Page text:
The English-dubbed version of Never-Ending Man: Hayao Miyazaki has to be addressed in part because on one hand, it is an English-dubbed take on the doc. That means no reason to be focused on the subtitles the whole time instead of actually watching the feature. To a point, that can be considered a good thing. That is because having that added focus serves to ensure even more, viewers’ engagement. On the other hand, one cannot help but wonder why the English-dubbed version of the documentary is shorter than the original 70-minute Japanese version of the program. One could argue that cutting the run time by more than 20 minutes for English-speaking audiences is a punishment of sorts to said viewers. Why not just make a full-length English-dub? Keeping that in mind, one cannot help but wonder if the English-language dubbed take on the movie is really such a bonus. Sure, it’s English-dubbed, but it is also shorter than the Japanese original. What’s more it is not the difficult to focus on the subtitles and the footage in the Japanese take of the program. Keeping all of this in mind, this documentary could have done gone just as well without the shortened English-language as with it. A better bonus would have been the footage not used in the final cut of the documentary. At least that would have created a fuller picture for audiences. That is because the noted footage serves in its own way to show why it was deleted. In turn it lets viewers create their own discussion whether they think it should have been cut from the final product. Again, it makes the shortened English-dubbed take of the program less of a bonus than perhaps it was intended to be. Luckily, even though the program’s bonus content is a bit of a misstep, it is not so much of a misstep that it makes the program unwatchable. Rather, it is a minor disservice to the program’s presentation. The presentation’s primary content more than makes up for that issue, and is worth the relatively affordable average price point.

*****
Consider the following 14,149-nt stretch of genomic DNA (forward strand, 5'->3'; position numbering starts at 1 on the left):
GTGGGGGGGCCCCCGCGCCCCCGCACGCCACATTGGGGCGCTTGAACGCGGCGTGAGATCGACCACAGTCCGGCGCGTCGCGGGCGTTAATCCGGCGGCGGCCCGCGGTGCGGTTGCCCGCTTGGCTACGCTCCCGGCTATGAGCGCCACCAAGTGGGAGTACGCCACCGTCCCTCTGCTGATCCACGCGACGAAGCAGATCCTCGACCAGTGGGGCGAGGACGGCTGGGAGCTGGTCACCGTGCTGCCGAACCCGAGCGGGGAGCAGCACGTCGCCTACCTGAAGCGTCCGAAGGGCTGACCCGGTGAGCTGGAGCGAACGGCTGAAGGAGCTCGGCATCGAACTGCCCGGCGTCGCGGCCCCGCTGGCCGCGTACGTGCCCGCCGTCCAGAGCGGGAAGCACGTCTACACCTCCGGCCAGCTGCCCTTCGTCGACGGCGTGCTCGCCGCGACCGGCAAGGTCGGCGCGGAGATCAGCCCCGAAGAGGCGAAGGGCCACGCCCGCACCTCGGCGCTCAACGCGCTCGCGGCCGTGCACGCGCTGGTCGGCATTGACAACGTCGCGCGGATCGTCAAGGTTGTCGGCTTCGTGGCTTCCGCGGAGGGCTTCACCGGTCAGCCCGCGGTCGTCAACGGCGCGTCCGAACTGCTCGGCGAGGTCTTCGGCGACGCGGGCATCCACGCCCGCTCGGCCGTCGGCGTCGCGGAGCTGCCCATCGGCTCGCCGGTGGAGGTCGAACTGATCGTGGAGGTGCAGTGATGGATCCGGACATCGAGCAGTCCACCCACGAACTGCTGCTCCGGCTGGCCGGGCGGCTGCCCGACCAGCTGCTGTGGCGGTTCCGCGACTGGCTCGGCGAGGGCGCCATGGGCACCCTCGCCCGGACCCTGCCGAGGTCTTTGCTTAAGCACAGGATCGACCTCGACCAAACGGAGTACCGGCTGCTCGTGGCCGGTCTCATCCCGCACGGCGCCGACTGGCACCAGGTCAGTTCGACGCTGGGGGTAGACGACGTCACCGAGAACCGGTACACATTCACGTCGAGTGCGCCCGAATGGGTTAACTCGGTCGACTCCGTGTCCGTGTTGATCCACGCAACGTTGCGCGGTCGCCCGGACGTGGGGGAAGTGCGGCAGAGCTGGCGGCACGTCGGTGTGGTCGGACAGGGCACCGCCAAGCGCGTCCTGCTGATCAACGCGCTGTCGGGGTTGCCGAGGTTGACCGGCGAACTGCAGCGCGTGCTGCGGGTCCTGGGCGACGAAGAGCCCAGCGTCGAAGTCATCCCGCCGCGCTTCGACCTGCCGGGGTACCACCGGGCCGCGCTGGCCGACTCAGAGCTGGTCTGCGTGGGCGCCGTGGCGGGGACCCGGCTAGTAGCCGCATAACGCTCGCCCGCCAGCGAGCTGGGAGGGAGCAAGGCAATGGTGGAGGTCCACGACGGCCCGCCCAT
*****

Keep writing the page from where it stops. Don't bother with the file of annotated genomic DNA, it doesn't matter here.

The average price point of this documentary, using price listings at Shout! Factory’s store, Walmart, Amazon, Barnes & Noble Booksellers and Books-A-Million, is $23.16. The least expensive of those listings is, fittingly, Shout! Factory’s listing, at $18.97. All of the other listings easily top the $20 mark. Considering that the doc is presented here on DVD and Blu-ray, paying $18.97 plus shipping and handling may push the price above the $20 mark, but still results in a price that is still quite affordable. What’s more it is money well-spent for a documentary that anime and animation fans are certain to watch more than once. That relatively affordable price, coupled with the strength of the documentary’s main feature makes Never-Ending Man: Hayao Miyazaki a positive offering from GKids and Shout! Factory that is certain to engage a wide range of viewers.
Never-Ending Man: Hayao Miyazaki, the new documentary following the famed animator as he faces life after retirement, is a work that is certain to engage and entertain fans of anime and animation in general. That is due primarily through the documentary’s main feature. The average price point of $23.16 is not overly expensive, considering the fact that the doc is presented on DVD and Blu-ray in one setting. That puts the presentation’s price range at a little more than $10 per disc. Keeping all of this in mind, Never-Ending Man: Hayao Miyazaki proves to be an endearing documentary that will appeal to a wide range of viewers. That is even with the issue of the doc’s bonus content and lack thereof. The program will be available April 30. More information on this and other titles from Shout! Factory is available online now at: